- Trade war or not, Amazon intends to challenge Alibaba’s dominance in China’s e-commerce industry.
- The Jeff Bezos-led company is on a hiring spree in China.
- Not to be outdone, Alibaba plans to raise up to $20 billion through a listing in Hong Kong.
By CCN Markets: The war for China’s e-commerce marketplace is heating up, and it may result in a clash between two titans of industry: US powerhouse Amazon and homegrown champion Alibaba.
Both Alibaba (NYSE: BABA) and Amazon (NASDAQ: AMZN) have had new developments emerge this week which signal increased competition in China’s e-commerce industry, despite the looming threat of a trade war by President Trump.
Alibaba Files Hong Kong Listing Worth Potential $20 Billion
Already China’s largest e-commerce platform, the NYSE-listed Alibaba confidentially filed for a Hong Kong listing, according to an anonymous source cited in CNBC.
The listing could result in a massive $20 billion in capital being raised by the third quarter of 2019 – marking the world’s largest follow-on share sale in the last seven years.
The source reports that Alibaba will use the $20 billion in capital to fund technology investment. Given the economic uncertainty of US-Chinese relations, Alibaba desperately needs to pursue technology to keep pace with its competitor Amazon across the sea.
Amazon Goes on a Hiring Spree in China
Meanwhile, Amazon has quietly been ramping up its business and hiring in China, despite previously admitting defeat in the Asiatic markets.
In April, the online store giant announced that it would be ending its domestic e-commerce marketplace in China, leading most to believe that Amazon was giving up on Eastern Asia.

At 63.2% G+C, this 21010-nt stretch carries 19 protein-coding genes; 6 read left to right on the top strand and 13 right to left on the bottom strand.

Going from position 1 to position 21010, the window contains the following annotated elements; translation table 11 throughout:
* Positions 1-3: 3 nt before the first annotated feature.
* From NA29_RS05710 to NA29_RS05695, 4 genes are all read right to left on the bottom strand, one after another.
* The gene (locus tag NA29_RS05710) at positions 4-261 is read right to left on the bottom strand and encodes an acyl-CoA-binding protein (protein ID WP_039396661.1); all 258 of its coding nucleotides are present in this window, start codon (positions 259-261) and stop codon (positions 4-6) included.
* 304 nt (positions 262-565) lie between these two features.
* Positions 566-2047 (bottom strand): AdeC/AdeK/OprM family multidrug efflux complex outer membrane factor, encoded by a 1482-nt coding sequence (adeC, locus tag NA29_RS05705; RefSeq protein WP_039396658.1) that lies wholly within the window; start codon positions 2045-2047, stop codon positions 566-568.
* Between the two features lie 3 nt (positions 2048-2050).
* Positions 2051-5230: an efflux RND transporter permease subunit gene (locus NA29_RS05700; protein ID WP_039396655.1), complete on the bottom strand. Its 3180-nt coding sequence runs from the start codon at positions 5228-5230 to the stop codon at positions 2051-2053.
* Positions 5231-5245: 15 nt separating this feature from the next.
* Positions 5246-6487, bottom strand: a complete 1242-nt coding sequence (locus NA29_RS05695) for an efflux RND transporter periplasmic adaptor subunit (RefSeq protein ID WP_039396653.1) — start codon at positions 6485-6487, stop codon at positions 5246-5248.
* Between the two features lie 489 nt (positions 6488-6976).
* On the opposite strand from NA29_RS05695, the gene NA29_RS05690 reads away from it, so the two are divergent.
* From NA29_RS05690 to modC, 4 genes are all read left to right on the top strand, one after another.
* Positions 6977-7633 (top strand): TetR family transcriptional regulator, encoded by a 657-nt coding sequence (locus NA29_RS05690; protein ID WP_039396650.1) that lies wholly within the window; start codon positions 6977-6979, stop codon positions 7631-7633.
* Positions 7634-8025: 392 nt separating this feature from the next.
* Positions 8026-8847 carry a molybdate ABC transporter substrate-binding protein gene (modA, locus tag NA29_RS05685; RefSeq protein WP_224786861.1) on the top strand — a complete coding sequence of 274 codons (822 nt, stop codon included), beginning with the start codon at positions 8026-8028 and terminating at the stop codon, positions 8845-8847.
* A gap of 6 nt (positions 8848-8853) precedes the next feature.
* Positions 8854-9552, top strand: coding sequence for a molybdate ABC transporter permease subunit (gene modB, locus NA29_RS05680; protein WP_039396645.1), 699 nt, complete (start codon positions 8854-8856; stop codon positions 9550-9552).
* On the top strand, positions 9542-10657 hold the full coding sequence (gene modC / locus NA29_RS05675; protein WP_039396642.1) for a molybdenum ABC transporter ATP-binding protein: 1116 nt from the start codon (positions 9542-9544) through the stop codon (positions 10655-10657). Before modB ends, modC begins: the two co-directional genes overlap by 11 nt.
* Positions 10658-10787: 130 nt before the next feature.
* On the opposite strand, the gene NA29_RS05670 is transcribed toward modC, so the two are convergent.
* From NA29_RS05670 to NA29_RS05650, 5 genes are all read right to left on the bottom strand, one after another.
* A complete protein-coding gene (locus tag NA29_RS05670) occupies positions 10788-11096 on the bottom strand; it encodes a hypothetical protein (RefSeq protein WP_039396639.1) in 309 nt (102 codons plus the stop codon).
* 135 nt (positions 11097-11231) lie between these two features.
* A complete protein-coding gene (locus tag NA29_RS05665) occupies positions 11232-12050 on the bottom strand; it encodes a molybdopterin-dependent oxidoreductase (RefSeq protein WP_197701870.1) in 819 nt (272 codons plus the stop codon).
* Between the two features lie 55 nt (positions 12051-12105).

According to Bakertown Consulting founder Stephen Rector:
“Amazon was never able to get into marketplace in a strong way. Based on the dominance that they have in other parts of the globe, it’s almost better to walk away from a place where your market share is so low.”
However, a new report by Yahoo Finance shows that Amazon has boosted job postings across several regions of China, giving an indication of expansion.
While other US-based companies are wary of China in anticipation of deteriorating trade relations, Amazon may be moving in the opposite direction. Despite President Trump initiating a new tariff on Chinese goods starting in July, Amazon has increased job postings in the country by 30 percent.
The War for China
Amazon has reiterated a commitment to operating business in China, even after shuttering its domestic marketplace.
A spokesperson for the company explained:
“Amazon’s commitment to China remains strong–we have built a solid foundation here in a number of successful businesses and will continue to invest and grow in China.”
With the rise of Alibaba, Amazon is anticipating a clash over competition for global e-commerce dominance.
Alibaba has been on a tear since its record-setting $25 billion IPO five years ago. However, Amazon is quickly becoming a world power, and it already holds a near-monopoly over US customers.
A survey by NPR in 2018 found that roughly two-thirds of Americans do their online shopping through Amazon, and the country could continue to extend its influence across the Pacific.